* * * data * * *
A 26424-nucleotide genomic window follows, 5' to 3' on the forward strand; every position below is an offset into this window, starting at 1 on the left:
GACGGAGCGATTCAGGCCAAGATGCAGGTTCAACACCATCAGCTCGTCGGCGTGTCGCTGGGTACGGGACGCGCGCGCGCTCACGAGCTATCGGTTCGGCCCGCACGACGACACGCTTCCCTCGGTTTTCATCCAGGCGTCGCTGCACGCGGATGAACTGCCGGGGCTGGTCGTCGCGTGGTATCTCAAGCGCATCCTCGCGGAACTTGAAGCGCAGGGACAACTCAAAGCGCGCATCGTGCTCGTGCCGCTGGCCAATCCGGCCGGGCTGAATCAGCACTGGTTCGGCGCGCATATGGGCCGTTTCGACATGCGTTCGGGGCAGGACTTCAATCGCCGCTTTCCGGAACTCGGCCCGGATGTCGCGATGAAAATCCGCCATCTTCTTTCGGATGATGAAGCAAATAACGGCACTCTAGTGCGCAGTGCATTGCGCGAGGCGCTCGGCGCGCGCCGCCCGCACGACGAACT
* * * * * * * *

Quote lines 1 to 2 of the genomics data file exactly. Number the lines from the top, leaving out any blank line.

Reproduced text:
A 26424-nucleotide genomic window follows, 5' to 3' on the forward strand; every position below is an offset into this window, starting at 1 on the left:
GACGGAGCGATTCAGGCCAAGATGCAGGTTCAACACCATCAGCTCGTCGGCGTGTCGCTGGGTACGGGACGCGCGCGCGCTCACGAGCTATCGGTTCGGCCCGCACGACGACACGCTTCCCTCGGTTTTCATCCAGGCGTCGCTGCACGCGGATGAACTGCCGGGGCTGGTCGTCGCGTGGTATCTCAAGCGCATCCTCGCGGAACTTGAAGCGCAGGGACAACTCAAAGCGCGCATCGTGCTCGTGCCGCTGGCCAATCCGGCCGGGCTGAATCAGCACTGGTTCGGCGCGCATATGGGCCGTTTCGACATGCGTTCGGGGCAGGACTTCAATCGCCGCTTTCCGGAACTCGGCCCGGATGTCGCGATGAAAATCCGCCATCTTCTTTCGGATGATGAAGCAAATAACGGCACTCTAGTGCGCAGTGCATTGCGCGAGGCGCTCGGCGCGCGCCGCCCGCACGACGAACT